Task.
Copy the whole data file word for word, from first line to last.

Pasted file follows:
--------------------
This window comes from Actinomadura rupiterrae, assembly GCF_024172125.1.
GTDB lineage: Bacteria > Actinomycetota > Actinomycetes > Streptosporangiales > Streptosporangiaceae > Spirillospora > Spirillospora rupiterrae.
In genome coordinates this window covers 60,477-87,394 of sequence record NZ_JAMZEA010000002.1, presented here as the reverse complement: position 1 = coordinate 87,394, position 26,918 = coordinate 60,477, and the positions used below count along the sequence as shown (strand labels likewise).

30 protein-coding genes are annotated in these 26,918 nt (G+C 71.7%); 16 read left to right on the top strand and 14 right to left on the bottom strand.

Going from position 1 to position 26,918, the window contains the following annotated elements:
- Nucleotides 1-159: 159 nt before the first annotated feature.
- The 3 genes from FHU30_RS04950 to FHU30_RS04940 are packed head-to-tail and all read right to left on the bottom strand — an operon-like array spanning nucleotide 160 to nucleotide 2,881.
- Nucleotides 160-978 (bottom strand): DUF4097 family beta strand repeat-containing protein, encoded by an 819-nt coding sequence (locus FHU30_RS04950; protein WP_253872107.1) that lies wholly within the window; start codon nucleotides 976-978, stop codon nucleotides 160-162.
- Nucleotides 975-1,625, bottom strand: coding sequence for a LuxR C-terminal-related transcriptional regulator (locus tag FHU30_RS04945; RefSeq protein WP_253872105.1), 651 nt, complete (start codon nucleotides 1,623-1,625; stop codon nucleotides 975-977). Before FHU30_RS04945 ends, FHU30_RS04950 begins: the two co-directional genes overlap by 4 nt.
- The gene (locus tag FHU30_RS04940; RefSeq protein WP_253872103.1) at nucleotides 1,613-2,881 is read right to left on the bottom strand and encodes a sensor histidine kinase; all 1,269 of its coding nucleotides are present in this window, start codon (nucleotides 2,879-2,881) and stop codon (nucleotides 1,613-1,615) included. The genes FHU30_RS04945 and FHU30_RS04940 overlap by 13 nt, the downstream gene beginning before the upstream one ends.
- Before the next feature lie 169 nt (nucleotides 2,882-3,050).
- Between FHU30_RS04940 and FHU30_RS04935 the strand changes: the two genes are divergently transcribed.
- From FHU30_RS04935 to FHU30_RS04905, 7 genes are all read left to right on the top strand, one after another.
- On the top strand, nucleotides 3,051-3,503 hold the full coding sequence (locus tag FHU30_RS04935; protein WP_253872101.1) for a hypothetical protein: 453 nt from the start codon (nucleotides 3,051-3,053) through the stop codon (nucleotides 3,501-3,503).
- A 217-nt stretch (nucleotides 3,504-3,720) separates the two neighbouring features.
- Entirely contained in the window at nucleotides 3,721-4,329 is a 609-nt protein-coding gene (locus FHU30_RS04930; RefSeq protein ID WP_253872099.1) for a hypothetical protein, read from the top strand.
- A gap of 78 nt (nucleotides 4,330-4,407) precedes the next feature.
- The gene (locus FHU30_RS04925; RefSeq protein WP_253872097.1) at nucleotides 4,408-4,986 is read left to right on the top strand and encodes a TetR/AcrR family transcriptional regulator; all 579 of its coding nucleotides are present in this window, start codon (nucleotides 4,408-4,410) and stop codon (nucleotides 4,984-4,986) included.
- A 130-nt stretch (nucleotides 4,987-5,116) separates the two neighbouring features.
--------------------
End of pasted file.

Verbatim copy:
This window comes from Actinomadura rupiterrae, assembly GCF_024172125.1.
GTDB lineage: Bacteria > Actinomycetota > Actinomycetes > Streptosporangiales > Streptosporangiaceae > Spirillospora > Spirillospora rupiterrae.
In genome coordinates this window covers 60,477-87,394 of sequence record NZ_JAMZEA010000002.1, presented here as the reverse complement: position 1 = coordinate 87,394, position 26,918 = coordinate 60,477, and the positions used below count along the sequence as shown (strand labels likewise).

30 protein-coding genes are annotated in these 26,918 nt (G+C 71.7%); 16 read left to right on the top strand and 14 right to left on the bottom strand.

Going from position 1 to position 26,918, the window contains the following annotated elements:
- Nucleotides 1-159: 159 nt before the first annotated feature.
- The 3 genes from FHU30_RS04950 to FHU30_RS04940 are packed head-to-tail and all read right to left on the bottom strand — an operon-like array spanning nucleotide 160 to nucleotide 2,881.
- Nucleotides 160-978 (bottom strand): DUF4097 family beta strand repeat-containing protein, encoded by an 819-nt coding sequence (locus FHU30_RS04950; protein WP_253872107.1) that lies wholly within the window; start codon nucleotides 976-978, stop codon nucleotides 160-162.
- Nucleotides 975-1,625, bottom strand: coding sequence for a LuxR C-terminal-related transcriptional regulator (locus tag FHU30_RS04945; RefSeq protein WP_253872105.1), 651 nt, complete (start codon nucleotides 1,623-1,625; stop codon nucleotides 975-977). Before FHU30_RS04945 ends, FHU30_RS04950 begins: the two co-directional genes overlap by 4 nt.
- The gene (locus tag FHU30_RS04940; RefSeq protein WP_253872103.1) at nucleotides 1,613-2,881 is read right to left on the bottom strand and encodes a sensor histidine kinase; all 1,269 of its coding nucleotides are present in this window, start codon (nucleotides 2,879-2,881) and stop codon (nucleotides 1,613-1,615) included. The genes FHU30_RS04945 and FHU30_RS04940 overlap by 13 nt, the downstream gene beginning before the upstream one ends.
- Before the next feature lie 169 nt (nucleotides 2,882-3,050).
- Between FHU30_RS04940 and FHU30_RS04935 the strand changes: the two genes are divergently transcribed.
- From FHU30_RS04935 to FHU30_RS04905, 7 genes are all read left to right on the top strand, one after another.
- On the top strand, nucleotides 3,051-3,503 hold the full coding sequence (locus tag FHU30_RS04935; protein WP_253872101.1) for a hypothetical protein: 453 nt from the start codon (nucleotides 3,051-3,053) through the stop codon (nucleotides 3,501-3,503).
- A 217-nt stretch (nucleotides 3,504-3,720) separates the two neighbouring features.
- Entirely contained in the window at nucleotides 3,721-4,329 is a 609-nt protein-coding gene (locus FHU30_RS04930; RefSeq protein ID WP_253872099.1) for a hypothetical protein, read from the top strand.
- A gap of 78 nt (nucleotides 4,330-4,407) precedes the next feature.
- The gene (locus FHU30_RS04925; RefSeq protein WP_253872097.1) at nucleotides 4,408-4,986 is read left to right on the top strand and encodes a TetR/AcrR family transcriptional regulator; all 579 of its coding nucleotides are present in this window, start codon (nucleotides 4,408-4,410) and stop codon (nucleotides 4,984-4,986) included.
- A 130-nt stretch (nucleotides 4,987-5,116) separates the two neighbouring features.